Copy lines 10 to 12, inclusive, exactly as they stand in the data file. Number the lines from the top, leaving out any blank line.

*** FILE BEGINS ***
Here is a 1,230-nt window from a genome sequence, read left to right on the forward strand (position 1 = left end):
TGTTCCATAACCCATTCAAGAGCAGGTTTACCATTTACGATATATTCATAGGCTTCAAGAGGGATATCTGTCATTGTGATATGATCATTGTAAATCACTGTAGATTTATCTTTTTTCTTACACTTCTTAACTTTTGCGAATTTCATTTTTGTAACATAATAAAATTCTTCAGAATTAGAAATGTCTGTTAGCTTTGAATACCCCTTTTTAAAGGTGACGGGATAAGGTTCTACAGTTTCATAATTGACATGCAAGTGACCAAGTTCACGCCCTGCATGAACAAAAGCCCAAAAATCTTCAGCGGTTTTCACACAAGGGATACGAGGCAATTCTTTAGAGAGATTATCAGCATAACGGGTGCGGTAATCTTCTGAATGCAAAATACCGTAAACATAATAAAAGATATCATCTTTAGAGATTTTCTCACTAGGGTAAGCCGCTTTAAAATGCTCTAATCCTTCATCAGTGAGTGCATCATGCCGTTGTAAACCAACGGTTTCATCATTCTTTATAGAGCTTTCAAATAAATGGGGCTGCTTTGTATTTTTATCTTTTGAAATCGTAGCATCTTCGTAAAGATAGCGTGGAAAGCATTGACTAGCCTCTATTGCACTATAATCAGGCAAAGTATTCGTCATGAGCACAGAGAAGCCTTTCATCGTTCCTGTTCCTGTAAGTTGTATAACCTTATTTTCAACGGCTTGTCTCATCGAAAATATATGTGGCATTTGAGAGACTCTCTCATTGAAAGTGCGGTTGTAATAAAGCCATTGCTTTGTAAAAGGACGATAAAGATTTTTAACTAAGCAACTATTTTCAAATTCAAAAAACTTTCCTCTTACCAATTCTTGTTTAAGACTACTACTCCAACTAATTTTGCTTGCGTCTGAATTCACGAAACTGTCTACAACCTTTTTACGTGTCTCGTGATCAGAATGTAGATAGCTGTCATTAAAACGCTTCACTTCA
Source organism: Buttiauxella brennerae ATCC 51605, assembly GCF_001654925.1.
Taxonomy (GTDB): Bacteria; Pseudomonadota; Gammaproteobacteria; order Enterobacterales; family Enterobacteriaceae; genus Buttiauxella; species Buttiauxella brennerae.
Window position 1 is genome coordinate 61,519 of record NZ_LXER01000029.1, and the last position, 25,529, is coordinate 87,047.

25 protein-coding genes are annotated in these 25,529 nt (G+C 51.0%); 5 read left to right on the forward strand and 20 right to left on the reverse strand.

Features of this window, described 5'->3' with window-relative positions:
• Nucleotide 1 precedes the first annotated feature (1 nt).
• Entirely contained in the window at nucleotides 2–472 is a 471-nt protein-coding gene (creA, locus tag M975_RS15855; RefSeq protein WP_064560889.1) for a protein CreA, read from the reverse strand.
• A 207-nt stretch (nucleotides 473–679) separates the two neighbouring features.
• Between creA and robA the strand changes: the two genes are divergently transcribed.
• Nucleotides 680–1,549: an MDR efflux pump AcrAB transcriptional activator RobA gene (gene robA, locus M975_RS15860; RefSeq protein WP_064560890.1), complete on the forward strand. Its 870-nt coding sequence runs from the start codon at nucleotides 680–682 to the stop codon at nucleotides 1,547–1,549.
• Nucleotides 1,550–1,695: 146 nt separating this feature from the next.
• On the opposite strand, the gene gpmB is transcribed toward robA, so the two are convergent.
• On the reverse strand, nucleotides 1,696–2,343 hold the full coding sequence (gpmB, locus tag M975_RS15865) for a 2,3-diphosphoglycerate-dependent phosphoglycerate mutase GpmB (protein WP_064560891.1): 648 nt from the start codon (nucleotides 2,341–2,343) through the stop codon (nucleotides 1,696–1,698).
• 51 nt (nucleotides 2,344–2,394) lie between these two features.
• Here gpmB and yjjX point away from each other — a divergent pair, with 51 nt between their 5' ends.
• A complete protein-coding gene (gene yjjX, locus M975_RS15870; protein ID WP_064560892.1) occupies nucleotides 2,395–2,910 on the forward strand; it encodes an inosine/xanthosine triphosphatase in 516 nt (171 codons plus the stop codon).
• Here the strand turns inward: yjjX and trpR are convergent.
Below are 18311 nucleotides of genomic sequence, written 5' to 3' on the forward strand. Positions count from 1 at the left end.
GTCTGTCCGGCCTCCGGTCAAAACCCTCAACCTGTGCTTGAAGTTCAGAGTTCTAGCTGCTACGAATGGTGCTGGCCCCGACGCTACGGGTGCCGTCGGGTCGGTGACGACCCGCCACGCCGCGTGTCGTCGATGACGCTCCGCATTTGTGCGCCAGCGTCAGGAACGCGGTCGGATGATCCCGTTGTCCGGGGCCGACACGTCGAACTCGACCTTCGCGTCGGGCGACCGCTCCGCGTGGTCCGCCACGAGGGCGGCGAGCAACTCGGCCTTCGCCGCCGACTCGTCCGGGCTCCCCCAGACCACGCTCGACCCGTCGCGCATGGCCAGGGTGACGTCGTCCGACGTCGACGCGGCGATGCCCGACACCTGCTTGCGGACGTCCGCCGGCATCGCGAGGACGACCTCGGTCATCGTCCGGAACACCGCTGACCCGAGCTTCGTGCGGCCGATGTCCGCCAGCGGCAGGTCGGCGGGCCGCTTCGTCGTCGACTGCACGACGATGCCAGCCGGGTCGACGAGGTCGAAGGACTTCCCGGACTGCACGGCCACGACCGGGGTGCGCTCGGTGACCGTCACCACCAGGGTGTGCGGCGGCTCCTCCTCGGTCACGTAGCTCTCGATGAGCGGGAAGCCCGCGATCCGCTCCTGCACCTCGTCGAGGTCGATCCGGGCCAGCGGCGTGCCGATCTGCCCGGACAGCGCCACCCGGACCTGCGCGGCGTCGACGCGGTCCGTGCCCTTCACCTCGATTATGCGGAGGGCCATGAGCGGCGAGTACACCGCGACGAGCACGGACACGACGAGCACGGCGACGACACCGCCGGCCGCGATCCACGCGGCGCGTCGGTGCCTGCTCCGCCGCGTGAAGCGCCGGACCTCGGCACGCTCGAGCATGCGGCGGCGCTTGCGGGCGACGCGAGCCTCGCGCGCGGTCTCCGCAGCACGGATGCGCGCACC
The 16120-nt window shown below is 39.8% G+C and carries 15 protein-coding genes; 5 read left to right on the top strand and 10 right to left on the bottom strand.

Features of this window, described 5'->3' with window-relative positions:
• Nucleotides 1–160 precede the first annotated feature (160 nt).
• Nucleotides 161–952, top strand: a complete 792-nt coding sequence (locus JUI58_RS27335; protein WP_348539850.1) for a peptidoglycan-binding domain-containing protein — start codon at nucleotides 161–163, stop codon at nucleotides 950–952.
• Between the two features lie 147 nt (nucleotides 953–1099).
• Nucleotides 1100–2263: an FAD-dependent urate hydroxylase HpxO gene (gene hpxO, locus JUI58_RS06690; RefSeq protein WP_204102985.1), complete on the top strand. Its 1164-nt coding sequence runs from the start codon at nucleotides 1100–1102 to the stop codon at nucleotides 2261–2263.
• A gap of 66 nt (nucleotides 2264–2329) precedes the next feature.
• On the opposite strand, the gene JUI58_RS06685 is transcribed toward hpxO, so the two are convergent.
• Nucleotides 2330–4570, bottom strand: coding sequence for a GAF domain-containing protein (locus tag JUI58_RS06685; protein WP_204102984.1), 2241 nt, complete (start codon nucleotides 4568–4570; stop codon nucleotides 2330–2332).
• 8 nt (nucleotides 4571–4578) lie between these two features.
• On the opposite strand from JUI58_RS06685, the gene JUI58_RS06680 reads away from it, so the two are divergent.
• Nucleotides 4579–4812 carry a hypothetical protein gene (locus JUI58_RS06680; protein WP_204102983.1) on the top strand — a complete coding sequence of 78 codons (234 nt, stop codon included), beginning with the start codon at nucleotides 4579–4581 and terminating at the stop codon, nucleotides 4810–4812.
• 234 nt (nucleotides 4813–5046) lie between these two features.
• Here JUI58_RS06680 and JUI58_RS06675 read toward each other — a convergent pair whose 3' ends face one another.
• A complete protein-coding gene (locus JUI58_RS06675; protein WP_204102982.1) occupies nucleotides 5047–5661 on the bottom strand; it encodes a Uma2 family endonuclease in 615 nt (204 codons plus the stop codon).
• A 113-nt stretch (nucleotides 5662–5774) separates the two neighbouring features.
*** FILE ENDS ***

• A 207-nt stretch (nucleotides 473–679) separates the two neighbouring features.
• Between creA and robA the strand changes: the two genes are divergently transcribed.
• Nucleotides 680–1,549: an MDR efflux pump AcrAB transcriptional activator RobA gene (gene robA, locus M975_RS15860; RefSeq protein WP_064560890.1), complete on the forward strand. Its 870-nt coding sequence runs from the start codon at nucleotides 680–682 to the stop codon at nucleotides 1,547–1,549.